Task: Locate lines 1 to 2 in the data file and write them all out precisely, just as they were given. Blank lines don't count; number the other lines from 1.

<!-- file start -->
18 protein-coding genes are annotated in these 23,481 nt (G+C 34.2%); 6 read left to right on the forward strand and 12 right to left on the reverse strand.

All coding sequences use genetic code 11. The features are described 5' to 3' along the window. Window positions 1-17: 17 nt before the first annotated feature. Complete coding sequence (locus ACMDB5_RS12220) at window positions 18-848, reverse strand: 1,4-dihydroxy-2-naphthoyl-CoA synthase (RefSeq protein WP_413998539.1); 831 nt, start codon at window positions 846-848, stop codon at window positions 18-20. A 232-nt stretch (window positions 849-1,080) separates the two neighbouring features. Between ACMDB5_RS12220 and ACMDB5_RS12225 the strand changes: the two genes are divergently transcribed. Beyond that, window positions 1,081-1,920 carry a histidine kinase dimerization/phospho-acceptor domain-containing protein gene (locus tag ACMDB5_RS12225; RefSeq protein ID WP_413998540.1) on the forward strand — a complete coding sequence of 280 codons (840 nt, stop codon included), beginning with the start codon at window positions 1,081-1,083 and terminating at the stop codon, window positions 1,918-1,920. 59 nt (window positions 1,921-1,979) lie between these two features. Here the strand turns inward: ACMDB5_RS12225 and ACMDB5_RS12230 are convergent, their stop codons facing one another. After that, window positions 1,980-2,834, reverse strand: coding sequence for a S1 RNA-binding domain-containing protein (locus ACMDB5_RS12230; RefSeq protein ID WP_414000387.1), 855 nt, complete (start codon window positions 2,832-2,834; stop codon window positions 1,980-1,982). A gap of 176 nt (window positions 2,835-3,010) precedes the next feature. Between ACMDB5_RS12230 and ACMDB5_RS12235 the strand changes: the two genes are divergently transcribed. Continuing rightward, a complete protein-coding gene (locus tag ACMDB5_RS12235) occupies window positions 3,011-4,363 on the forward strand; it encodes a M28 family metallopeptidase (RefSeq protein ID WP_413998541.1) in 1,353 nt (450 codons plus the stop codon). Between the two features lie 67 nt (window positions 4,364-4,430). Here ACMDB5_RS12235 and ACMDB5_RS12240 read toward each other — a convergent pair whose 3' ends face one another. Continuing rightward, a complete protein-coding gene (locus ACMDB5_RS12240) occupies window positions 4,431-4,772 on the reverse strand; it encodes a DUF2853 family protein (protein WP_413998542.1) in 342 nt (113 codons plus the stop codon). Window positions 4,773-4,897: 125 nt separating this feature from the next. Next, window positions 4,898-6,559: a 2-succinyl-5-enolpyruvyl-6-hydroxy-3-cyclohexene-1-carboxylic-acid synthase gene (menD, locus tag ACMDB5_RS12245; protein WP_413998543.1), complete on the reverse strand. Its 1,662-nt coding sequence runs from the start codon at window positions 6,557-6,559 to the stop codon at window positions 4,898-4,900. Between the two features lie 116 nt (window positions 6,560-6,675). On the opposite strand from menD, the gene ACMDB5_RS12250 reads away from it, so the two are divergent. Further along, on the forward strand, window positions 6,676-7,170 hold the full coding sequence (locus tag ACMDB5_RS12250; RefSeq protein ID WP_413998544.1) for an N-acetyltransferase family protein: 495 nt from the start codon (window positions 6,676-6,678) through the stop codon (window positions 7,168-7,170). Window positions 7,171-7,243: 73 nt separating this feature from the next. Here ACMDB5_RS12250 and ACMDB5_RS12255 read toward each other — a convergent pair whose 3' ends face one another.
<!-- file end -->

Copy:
18 protein-coding genes are annotated in these 23,481 nt (G+C 34.2%); 6 read left to right on the forward strand and 12 right to left on the reverse strand.

All coding sequences use genetic code 11. The features are described 5' to 3' along the window. Window positions 1-17: 17 nt before the first annotated feature. Complete coding sequence (locus ACMDB5_RS12220) at window positions 18-848, reverse strand: 1,4-dihydroxy-2-naphthoyl-CoA synthase (RefSeq protein WP_413998539.1); 831 nt, start codon at window positions 846-848, stop codon at window positions 18-20. A 232-nt stretch (window positions 849-1,080) separates the two neighbouring features. Between ACMDB5_RS12220 and ACMDB5_RS12225 the strand changes: the two genes are divergently transcribed. Beyond that, window positions 1,081-1,920 carry a histidine kinase dimerization/phospho-acceptor domain-containing protein gene (locus tag ACMDB5_RS12225; RefSeq protein ID WP_413998540.1) on the forward strand — a complete coding sequence of 280 codons (840 nt, stop codon included), beginning with the start codon at window positions 1,081-1,083 and terminating at the stop codon, window positions 1,918-1,920. 59 nt (window positions 1,921-1,979) lie between these two features. Here the strand turns inward: ACMDB5_RS12225 and ACMDB5_RS12230 are convergent, their stop codons facing one another. After that, window positions 1,980-2,834, reverse strand: coding sequence for a S1 RNA-binding domain-containing protein (locus ACMDB5_RS12230; RefSeq protein ID WP_414000387.1), 855 nt, complete (start codon window positions 2,832-2,834; stop codon window positions 1,980-1,982). A gap of 176 nt (window positions 2,835-3,010) precedes the next feature. Between ACMDB5_RS12230 and ACMDB5_RS12235 the strand changes: the two genes are divergently transcribed. Continuing rightward, a complete protein-coding gene (locus tag ACMDB5_RS12235) occupies window positions 3,011-4,363 on the forward strand; it encodes a M28 family metallopeptidase (RefSeq protein ID WP_413998541.1) in 1,353 nt (450 codons plus the stop codon). Between the two features lie 67 nt (window positions 4,364-4,430). Here ACMDB5_RS12235 and ACMDB5_RS12240 read toward each other — a convergent pair whose 3' ends face one another. Continuing rightward, a complete protein-coding gene (locus ACMDB5_RS12240) occupies window positions 4,431-4,772 on the reverse strand; it encodes a DUF2853 family protein (protein WP_413998542.1) in 342 nt (113 codons plus the stop codon). Window positions 4,773-4,897: 125 nt separating this feature from the next. Next, window positions 4,898-6,559: a 2-succinyl-5-enolpyruvyl-6-hydroxy-3-cyclohexene-1-carboxylic-acid synthase gene (menD, locus tag ACMDB5_RS12245; protein WP_413998543.1), complete on the reverse strand. Its 1,662-nt coding sequence runs from the start codon at window positions 6,557-6,559 to the stop codon at window positions 4,898-4,900. Between the two features lie 116 nt (window positions 6,560-6,675). On the opposite strand from menD, the gene ACMDB5_RS12250 reads away from it, so the two are divergent. Further along, on the forward strand, window positions 6,676-7,170 hold the full coding sequence (locus tag ACMDB5_RS12250; RefSeq protein ID WP_413998544.1) for an N-acetyltransferase family protein: 495 nt from the start codon (window positions 6,676-6,678) through the stop codon (window positions 7,168-7,170). Window positions 7,171-7,243: 73 nt separating this feature from the next. Here ACMDB5_RS12250 and ACMDB5_RS12255 read toward each other — a convergent pair whose 3' ends face one another.